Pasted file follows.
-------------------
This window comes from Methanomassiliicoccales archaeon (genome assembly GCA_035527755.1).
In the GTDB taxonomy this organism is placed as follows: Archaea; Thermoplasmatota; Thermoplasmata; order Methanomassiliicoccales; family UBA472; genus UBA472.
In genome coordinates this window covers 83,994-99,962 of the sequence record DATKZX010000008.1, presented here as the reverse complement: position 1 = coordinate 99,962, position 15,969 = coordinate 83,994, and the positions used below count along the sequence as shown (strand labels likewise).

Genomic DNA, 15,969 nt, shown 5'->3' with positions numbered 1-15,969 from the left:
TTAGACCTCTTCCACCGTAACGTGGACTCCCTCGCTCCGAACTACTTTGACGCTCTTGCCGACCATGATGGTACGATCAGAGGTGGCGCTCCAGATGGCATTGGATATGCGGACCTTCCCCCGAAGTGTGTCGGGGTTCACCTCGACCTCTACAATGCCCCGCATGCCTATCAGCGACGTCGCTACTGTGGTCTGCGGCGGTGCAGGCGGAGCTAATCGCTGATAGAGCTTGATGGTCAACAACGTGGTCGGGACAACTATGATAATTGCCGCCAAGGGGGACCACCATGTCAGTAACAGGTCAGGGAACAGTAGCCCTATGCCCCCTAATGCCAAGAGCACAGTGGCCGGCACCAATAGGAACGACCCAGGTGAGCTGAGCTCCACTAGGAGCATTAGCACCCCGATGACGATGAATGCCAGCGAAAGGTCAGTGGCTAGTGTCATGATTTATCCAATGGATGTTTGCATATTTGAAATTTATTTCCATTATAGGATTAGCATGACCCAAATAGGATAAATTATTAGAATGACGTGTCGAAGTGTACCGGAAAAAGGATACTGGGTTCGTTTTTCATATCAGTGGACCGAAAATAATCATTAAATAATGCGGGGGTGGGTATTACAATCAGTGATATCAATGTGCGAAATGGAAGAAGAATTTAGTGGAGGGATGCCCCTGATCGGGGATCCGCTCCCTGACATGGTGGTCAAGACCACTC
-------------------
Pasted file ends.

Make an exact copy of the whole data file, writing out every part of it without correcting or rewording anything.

This window comes from Methanomassiliicoccales archaeon (genome assembly GCA_035527755.1).
In the GTDB taxonomy this organism is placed as follows: Archaea; Thermoplasmatota; Thermoplasmata; order Methanomassiliicoccales; family UBA472; genus UBA472.
In genome coordinates this window covers 83,994-99,962 of the sequence record DATKZX010000008.1, presented here as the reverse complement: position 1 = coordinate 99,962, position 15,969 = coordinate 83,994, and the positions used below count along the sequence as shown (strand labels likewise).

Genomic DNA, 15,969 nt, shown 5'->3' with positions numbered 1-15,969 from the left:
TTAGACCTCTTCCACCGTAACGTGGACTCCCTCGCTCCGAACTACTTTGACGCTCTTGCCGACCATGATGGTACGATCAGAGGTGGCGCTCCAGATGGCATTGGATATGCGGACCTTCCCCCGAAGTGTGTCGGGGTTCACCTCGACCTCTACAATGCCCCGCATGCCTATCAGCGACGTCGCTACTGTGGTCTGCGGCGGTGCAGGCGGAGCTAATCGCTGATAGAGCTTGATGGTCAACAACGTGGTCGGGACAACTATGATAATTGCCGCCAAGGGGGACCACCATGTCAGTAACAGGTCAGGGAACAGTAGCCCTATGCCCCCTAATGCCAAGAGCACAGTGGCCGGCACCAATAGGAACGACCCAGGTGAGCTGAGCTCCACTAGGAGCATTAGCACCCCGATGACGATGAATGCCAGCGAAAGGTCAGTGGCTAGTGTCATGATTTATCCAATGGATGTTTGCATATTTGAAATTTATTTCCATTATAGGATTAGCATGACCCAAATAGGATAAATTATTAGAATGACGTGTCGAAGTGTACCGGAAAAAGGATACTGGGTTCGTTTTTCATATCAGTGGACCGAAAATAATCATTAAATAATGCGGGGGTGGGTATTACAATCAGTGATATCAATGTGCGAAATGGAAGAAGAATTTAGTGGAGGGATGCCCCTGATCGGGGATCCGCTCCCTGACATGGTGGTCAAGACCACTC